I did third grade twice: once in Alvina’s room at Yoder School and once in Mrs. Lott’s room in Flint, Michigan. Mrs. Lott taught at South Bendle Elementary, eight blocks from our new home in the parsonage of the Mennonite mission church. Mr. Watson, the principal, looked at my age and said I was in third grade. No matter that I already knew how to divide and had already read Charlotte’s Web. So I dutifully re-solved last year’s math problems and answered endless comprehension questions from third grade readers.
Alvina liked school, but Mrs. Lott didn’t. And I could see why. Her room was full of too many noisy kids. These kids, I decided, must not have had parents who taught them to listen to a teacher. In Mrs. Lott’s crowded room, there weren’t enough desks to go around, and we had to share books. Besides all this, there were no meadows or woods around the school, no place for her to send students to gather flowers or to read under a tree.
No wonder she looked too tired to get excited about a lesson. She sat there behind her desk with her curls tight, not bouncy and free, her mouth in a thin straight line, and worry wrinkles across her forehead. I felt sorry for her. But I also felt restless—rutschy, as we said in Pennsylvania Dutch. Still I tried to be good, to not make even more trouble for Mrs. Lott.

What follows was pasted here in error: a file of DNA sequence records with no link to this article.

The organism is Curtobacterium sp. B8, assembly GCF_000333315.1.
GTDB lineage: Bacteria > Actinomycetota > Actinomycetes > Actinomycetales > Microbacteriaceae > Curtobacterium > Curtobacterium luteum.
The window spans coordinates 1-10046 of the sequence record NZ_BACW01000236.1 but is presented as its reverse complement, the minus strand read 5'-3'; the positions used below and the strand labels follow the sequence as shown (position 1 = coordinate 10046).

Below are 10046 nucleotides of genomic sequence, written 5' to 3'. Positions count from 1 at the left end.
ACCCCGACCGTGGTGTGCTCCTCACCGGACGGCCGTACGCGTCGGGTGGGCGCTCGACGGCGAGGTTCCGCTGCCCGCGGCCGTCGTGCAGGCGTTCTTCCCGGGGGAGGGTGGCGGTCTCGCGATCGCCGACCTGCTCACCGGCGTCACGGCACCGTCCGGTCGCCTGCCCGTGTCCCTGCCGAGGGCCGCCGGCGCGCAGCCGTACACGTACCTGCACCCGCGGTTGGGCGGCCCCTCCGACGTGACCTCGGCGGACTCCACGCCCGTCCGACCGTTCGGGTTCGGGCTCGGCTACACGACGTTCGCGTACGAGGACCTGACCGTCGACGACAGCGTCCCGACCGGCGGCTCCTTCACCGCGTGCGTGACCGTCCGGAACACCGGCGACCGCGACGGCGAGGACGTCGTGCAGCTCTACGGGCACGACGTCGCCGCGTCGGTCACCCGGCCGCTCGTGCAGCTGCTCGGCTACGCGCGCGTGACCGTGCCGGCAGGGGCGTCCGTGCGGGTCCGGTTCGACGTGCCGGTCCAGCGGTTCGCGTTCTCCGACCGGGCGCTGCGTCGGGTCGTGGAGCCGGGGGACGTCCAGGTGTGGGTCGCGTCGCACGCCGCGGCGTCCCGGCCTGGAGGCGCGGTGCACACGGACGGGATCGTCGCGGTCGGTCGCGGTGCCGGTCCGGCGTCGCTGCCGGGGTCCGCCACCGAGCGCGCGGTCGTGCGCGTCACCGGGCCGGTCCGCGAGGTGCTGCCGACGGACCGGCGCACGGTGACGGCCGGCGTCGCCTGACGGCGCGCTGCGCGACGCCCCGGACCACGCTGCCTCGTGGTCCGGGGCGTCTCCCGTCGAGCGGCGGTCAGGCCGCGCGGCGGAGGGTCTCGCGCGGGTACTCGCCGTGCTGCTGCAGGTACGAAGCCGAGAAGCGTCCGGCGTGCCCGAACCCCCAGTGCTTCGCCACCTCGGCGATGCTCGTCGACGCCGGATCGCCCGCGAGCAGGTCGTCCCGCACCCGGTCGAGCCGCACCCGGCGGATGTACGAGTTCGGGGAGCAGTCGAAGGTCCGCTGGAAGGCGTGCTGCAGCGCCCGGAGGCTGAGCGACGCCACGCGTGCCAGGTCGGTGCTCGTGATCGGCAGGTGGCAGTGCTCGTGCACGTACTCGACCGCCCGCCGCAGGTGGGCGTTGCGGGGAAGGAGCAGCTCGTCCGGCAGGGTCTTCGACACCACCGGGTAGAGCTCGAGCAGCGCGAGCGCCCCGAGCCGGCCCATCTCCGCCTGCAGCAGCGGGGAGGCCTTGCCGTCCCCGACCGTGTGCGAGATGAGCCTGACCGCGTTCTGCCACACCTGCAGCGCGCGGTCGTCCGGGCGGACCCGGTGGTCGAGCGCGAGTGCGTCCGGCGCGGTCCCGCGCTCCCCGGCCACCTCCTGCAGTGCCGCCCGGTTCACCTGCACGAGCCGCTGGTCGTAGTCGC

In Mrs. Lott’s room the flies around the window sills droned on and on. I stared out the window and watched a colorless elm leaf drift from a tree. The breeze lazily picked up a corner of the American flag, then changed its mind and dropped it. I watched the second hand tick past the minute hand, and I squinted my eyes to catch the hour hand move. Is this what school would be like away from Alvina? And somewhere inside me, an ache began to grow.
I figured it out on my paper. Counting this year, I’d have to sit in school for fourteen years to get my college diploma—almost twice as long as my entire life so far. I had thought the hard part was over when I said good-bye to Yoder School, but now I knew the hardest part lay ahead.
The back of my throat hurt, like it was bleeding. I buried my face between my arms on my desk. I can’t do this, I thought. But I had to. I wiped my sniffles on the sleeve of my dress and picked up my book. I had to find the gumption to carry on—to learn to be a good teacher without Alvina.